Remember to Remember

We have the advantage to call on past memories in order to build towards our future, but we only believe what we remember to be true, and we only know what we remember. [This is personal opinion. State how the authors used the rhetorical triangle to persuade readers.]

We believe what we know based on what we remember. We use our Logos, Pathos, and Ethos to help shape our findings and reach our conclusions. Memory fails each one of us. Our memory is untrustworthy, no matter how confident we may be in it. Chabris and Simons create an argument that directly points out why our memory fails us using facts, logical reasoning, case studies, and analogies [This sentence approximates a thesis statement: Chabris and Simons show why our memory fails us using logos (facts and logical reasoning), ethos (case studies from respected scientists) and pathos (examples from real life to which we can relate).] This, in return, forms an ethical appeal where us, as readers, rely on and grow credibility towards their reasoning. Additionally, we are connected emotionally [use of pathos] through this article, because we are all affected by our inconsistencies in remembering. We alter our memories the more we try to retrieve them. We relate our level of confidence with what we remember, but it most certainly isn’t the proof for the accuracy of our memory.

The top three comments of the Reader’s Picks were found to be compelling for various reasons. The first reader’s pick was written by the person the article talks about, Neil Tyson. Tyson capture’s the readers through Ethos by proving his expert testimony while approaching Logos through his logical reasoning of personal facts [excellent analysis]. In one of the links he attached in his comments, he again admits to his mistake but also explains that there is no excuse for his action. [Separate topic sentences with paragraphs.] Keith Dow’s comment was found to be convincing because he appealed emotionally [use of pathos] to the readers by mentioning the ‘dumb’ quotes said by Bush and readers like a good laugh. [Separate topic sentences with paragraphs.] Jacob Summer contributed with his comment by adding that there are some people who have a tremendous memory. He then brings forth Pathos through his emotional approach, by agreeing with the article and how over and over he has seen people commit honest mistakes and that we must not automatically assume the worst.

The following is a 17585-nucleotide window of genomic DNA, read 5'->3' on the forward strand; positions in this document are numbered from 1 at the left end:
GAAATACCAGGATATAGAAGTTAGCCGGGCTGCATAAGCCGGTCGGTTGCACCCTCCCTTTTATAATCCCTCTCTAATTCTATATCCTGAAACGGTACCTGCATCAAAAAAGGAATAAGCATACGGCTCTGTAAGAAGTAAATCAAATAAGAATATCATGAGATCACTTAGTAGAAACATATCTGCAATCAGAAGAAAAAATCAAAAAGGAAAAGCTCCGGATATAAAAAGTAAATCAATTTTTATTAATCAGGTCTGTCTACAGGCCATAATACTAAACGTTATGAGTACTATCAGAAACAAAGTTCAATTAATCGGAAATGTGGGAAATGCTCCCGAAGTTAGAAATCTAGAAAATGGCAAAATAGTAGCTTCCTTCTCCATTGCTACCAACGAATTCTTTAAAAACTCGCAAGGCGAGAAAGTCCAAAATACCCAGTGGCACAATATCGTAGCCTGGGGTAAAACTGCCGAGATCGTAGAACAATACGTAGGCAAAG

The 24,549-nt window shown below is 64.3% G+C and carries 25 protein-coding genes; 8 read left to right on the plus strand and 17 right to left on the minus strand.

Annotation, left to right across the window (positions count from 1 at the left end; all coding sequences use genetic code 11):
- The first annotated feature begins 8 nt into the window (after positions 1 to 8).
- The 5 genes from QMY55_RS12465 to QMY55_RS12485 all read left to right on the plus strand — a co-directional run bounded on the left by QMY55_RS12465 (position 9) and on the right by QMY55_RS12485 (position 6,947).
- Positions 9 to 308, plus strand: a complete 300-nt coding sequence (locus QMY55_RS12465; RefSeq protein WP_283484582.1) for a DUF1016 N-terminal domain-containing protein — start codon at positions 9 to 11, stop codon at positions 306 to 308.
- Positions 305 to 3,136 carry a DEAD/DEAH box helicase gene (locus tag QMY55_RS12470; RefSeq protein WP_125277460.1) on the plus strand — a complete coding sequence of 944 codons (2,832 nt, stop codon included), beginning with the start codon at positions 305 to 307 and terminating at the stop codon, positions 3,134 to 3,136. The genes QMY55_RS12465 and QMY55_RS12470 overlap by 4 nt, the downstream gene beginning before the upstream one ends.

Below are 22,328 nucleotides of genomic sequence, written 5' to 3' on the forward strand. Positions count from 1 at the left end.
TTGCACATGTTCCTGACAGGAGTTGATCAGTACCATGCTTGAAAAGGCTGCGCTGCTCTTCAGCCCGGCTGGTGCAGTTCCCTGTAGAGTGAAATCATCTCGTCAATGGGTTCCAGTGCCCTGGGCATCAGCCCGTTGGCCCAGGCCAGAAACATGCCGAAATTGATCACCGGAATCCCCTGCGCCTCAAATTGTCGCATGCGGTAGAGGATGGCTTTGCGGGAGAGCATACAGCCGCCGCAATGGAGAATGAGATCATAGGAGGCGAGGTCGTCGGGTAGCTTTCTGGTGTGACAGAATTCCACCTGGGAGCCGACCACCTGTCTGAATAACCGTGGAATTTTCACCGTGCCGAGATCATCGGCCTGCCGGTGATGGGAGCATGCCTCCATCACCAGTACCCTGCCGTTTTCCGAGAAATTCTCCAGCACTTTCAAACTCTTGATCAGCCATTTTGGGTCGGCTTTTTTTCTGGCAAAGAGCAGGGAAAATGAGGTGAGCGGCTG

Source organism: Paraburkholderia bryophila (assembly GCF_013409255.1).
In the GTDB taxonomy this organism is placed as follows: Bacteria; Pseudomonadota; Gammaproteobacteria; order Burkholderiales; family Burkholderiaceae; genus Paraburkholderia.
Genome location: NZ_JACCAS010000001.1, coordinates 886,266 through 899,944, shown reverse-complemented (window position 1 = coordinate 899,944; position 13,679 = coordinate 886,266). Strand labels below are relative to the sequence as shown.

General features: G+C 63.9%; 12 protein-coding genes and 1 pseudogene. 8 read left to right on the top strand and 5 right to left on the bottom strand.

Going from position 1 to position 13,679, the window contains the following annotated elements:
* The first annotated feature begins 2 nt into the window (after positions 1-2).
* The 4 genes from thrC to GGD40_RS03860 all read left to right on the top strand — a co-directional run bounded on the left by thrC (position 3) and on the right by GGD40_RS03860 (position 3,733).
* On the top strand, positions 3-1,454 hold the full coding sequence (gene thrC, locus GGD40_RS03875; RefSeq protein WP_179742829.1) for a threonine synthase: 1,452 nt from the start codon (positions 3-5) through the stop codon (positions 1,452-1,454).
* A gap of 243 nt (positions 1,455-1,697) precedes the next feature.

[Analyze rather than summarize. How do the authors use the rhetorical triangle to convince the reader and how do they support their arguments?] The New York Times’ Picks may be helpful to readers who want to engage more with the article. It helps to provide a quick summary of the important points mentioned in the argument, but also on additional thoughts and ideas that a reader may not have thought of when simply reading the article. The Reader’s Picks on the contrary, select comments that are much more opinionated, but also targets those who want to look more into the article.

[concluding paragraph lacks fresh rhetorical analysis] All in all, our memories fail us. We may remember only what we subconsciously want to, whether it’s accurate or not. We must learn to admit when we don’t remember and understand that our memory failure’s don’t say anything about our honesty. We must also train to create ways of remembering what we remember and thus avoid ever obtaining false memory.

 

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About vanderdijscindy
The flowers of all the tomorrows are in the seeds of today.

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